A riveting biography of a remarkable man.

Pub Date: March 8, 2016

ISBN: 978-1-68144-490-1

Page Count: 640

Publisher: MacLehose/Quercus

Review Posted Online: Dec. 7, 2015

Kirkus Reviews Issue: Dec. 15, 2015

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An engrossing memoir as well as a lively treatise on what extraordinary grace under extraordinary pressure looks like.

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The former first lady opens up about her early life, her journey to the White House, and the eight history-making years that followed.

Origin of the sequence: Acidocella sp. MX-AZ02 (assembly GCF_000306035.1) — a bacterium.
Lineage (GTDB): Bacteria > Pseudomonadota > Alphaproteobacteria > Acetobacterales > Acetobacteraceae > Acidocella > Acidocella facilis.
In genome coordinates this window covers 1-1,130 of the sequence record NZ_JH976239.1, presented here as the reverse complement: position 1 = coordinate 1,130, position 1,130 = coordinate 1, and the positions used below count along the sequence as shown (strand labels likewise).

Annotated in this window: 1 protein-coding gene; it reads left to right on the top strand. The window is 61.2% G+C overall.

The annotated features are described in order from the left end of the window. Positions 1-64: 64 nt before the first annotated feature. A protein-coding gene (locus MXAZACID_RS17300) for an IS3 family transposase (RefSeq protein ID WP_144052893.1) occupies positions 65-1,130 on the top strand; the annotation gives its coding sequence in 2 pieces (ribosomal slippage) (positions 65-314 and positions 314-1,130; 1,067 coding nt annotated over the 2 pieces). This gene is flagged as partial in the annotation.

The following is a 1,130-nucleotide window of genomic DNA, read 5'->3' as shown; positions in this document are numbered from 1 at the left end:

It’s not surprising that Obama grew up a rambunctious kid with a stubborn streak and an “I’ll show you” attitude. After all, it takes a special kind of moxie to survive being the first African-American FLOTUS—and not only survive, but thrive. For eight years, we witnessed the adversity the first family had to face, and now we get to read what it was really like growing up in a working-class family on Chicago’s South Side and ending up at the world’s most famous address. As the author amply shows, her can-do attitude was daunted at times by racism, leaving her wondering if she was good enough. Nevertheless, she persisted, graduating from Chicago’s first magnet high school, Princeton, and Harvard Law School, and pursuing careers in law and the nonprofit world. With her characteristic candor and dry wit, she recounts the story of her fateful meeting with her future husband. Once they were officially a couple, her feelings for him turned into a “toppling blast of lust, gratitude, fulfillment, wonder.” But for someone with a “natural resistance to chaos,” being the wife of an ambitious politician was no small feat, and becoming a mother along the way added another layer of complexity. Throw a presidential campaign into the mix, and even the most assured woman could begin to crack under the pressure. Later, adjusting to life in the White House was a formidable challenge for the self-described “control freak”—not to mention the difficulty of sparing their daughters the ugly side of politics and preserving their privacy as much as possible. Through it all, Obama remained determined to serve with grace and help others through initiatives like the White House garden and her campaign to fight childhood obesity. And even though she deems herself “not a political person,” she shares frank thoughts about the 2016 election.